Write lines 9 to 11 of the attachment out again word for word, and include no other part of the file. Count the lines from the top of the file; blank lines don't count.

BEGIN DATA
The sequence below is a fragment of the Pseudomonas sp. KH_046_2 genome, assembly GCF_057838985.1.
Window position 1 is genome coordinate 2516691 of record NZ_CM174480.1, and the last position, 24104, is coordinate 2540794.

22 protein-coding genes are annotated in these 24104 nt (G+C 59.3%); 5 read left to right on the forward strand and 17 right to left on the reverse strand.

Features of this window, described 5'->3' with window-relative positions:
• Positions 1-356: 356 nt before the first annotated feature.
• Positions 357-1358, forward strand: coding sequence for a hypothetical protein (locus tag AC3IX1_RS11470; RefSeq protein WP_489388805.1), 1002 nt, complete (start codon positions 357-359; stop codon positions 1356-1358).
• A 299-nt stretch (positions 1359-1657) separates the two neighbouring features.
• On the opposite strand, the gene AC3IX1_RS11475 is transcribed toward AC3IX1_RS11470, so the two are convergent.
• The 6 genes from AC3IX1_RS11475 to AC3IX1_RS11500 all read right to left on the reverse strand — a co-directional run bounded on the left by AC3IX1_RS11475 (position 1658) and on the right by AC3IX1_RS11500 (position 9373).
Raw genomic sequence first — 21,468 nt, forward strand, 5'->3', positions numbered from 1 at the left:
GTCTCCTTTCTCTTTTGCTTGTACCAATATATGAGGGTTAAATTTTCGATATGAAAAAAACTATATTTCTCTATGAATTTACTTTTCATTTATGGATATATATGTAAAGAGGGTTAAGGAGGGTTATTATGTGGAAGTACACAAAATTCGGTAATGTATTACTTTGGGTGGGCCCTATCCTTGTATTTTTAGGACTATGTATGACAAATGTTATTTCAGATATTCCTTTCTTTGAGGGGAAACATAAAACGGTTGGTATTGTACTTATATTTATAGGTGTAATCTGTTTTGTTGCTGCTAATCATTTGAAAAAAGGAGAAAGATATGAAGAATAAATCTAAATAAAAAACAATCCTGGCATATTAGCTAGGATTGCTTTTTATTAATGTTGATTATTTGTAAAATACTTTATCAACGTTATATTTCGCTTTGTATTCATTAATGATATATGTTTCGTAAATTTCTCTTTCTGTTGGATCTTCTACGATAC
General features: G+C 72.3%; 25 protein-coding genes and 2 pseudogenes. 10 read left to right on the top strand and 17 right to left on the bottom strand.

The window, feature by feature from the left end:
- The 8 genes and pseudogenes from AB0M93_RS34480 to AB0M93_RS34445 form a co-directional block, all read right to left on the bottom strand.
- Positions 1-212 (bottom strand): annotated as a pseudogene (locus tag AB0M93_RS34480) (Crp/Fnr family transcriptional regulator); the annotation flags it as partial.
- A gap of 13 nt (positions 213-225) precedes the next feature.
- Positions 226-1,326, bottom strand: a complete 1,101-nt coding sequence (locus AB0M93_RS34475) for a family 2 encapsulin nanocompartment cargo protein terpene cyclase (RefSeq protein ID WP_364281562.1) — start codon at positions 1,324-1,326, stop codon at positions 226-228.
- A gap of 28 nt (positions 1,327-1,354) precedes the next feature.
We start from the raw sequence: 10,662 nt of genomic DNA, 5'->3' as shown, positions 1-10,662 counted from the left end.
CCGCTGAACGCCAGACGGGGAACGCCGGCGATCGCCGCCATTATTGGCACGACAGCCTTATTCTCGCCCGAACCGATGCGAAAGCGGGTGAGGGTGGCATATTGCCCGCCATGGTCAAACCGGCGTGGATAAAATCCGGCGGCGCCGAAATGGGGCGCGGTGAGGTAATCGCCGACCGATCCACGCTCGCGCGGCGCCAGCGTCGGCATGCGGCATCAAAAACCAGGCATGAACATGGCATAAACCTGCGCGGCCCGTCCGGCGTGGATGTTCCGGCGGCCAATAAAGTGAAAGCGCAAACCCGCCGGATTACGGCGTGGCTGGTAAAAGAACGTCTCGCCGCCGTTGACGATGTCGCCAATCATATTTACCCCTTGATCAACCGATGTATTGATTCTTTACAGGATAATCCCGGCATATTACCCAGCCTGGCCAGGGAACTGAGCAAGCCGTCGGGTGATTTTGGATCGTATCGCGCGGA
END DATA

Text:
• The 6 genes from AC3IX1_RS11475 to AC3IX1_RS11500 all read right to left on the reverse strand — a co-directional run bounded on the left by AC3IX1_RS11475 (position 1658) and on the right by AC3IX1_RS11500 (position 9373).
Raw genomic sequence first — 21,468 nt, forward strand, 5'->3', positions numbered from 1 at the left:
GTCTCCTTTCTCTTTTGCTTGTACCAATATATGAGGGTTAAATTTTCGATATGAAAAAAACTATATTTCTCTATGAATTTACTTTTCATTTATGGATATATATGTAAAGAGGGTTAAGGAGGGTTATTATGTGGAAGTACACAAAATTCGGTAATGTATTACTTTGGGTGGGCCCTATCCTTGTATTTTTAGGACTATGTATGACAAATGTTATTTCAGATATTCCTTTCTTTGAGGGGAAACATAAAACGGTTGGTATTGTACTTATATTTATAGGTGTAATCTGTTTTGTTGCTGCTAATCATTTGAAAAAAGGAGAAAGATATGAAGAATAAATCTAAATAAAAAACAATCCTGGCATATTAGCTAGGATTGCTTTTTATTAATGTTGATTATTTGTAAAATACTTTATCAACGTTATATTTCGCTTTGTATTCATTAATGATATATGTTTCGTAAATTTCTCTTTCTGTTGGATCTTCTACGATAC